Congratulations to the following for receiving 2014 Milton E. Mohr Graduate Fellowships: Anita Zaitouna and Ryan Matsuda from the UNL Chemistry Department, and Alyssa Koch from the UNL  Electrical and Computer Engineering Department. Congratulations also to Mitchell Milunak from the UNL Chemistry Department for receiving a Milton E. Mohr Undergraduate Scholarship. (April 2014)

Derek Sekora's poster, entitled “In-Situ Generalized Ellipsometry Characterization of Nanostructured Silicon during Lithium-ion Intercalation”, won 2nd place with a $300 cash prize from the Electrical and Computer Engineering Department at the 2014 EE graduate poster competition held during the UNL Graduate Research Fair. Ryan Davis and Dan Liang both won an “Honorable Mention” and received a $50 cash prize each. (April 2014)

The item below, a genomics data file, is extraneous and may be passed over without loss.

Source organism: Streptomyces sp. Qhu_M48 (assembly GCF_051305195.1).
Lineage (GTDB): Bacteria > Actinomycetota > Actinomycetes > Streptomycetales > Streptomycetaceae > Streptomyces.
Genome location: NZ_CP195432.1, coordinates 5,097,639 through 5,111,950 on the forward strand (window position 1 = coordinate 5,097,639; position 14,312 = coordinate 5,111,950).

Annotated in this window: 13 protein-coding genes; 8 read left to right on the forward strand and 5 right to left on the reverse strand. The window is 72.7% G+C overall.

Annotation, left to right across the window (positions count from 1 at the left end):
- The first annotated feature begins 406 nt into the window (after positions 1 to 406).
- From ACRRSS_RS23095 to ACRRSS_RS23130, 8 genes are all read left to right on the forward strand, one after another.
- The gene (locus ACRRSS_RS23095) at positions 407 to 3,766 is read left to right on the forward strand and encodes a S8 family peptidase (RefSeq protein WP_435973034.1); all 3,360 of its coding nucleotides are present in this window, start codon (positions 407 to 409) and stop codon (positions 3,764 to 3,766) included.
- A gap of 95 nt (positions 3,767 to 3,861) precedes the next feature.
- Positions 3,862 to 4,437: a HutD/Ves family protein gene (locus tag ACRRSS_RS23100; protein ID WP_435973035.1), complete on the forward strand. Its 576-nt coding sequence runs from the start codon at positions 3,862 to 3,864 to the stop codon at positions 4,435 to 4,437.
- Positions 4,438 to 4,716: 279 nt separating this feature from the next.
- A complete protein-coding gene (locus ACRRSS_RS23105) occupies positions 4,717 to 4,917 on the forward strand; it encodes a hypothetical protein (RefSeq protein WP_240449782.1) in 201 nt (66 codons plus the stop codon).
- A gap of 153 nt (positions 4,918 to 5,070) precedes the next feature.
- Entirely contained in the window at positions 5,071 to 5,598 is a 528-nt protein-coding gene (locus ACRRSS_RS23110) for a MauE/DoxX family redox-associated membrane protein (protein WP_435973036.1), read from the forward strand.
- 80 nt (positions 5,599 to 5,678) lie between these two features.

Philipp Kuehne is the recipient of the 2014 UNL College of Engineering Outstanding Doctoral Dissertation Award. He received the award in recognition for his PhD thesis entitled “THE OPTICAL HALL EFFECT IN THREE- AND TWO-DIMENSIONAL MATERIALS” submitted to the College of Engineering in April 2014. The award was announced and honored at the annual college-wide Graduate Student Recognition Event during E-Week Open House on April 25, 2014. The winner of the award also receives a $500 cash prize from the College of Engineering.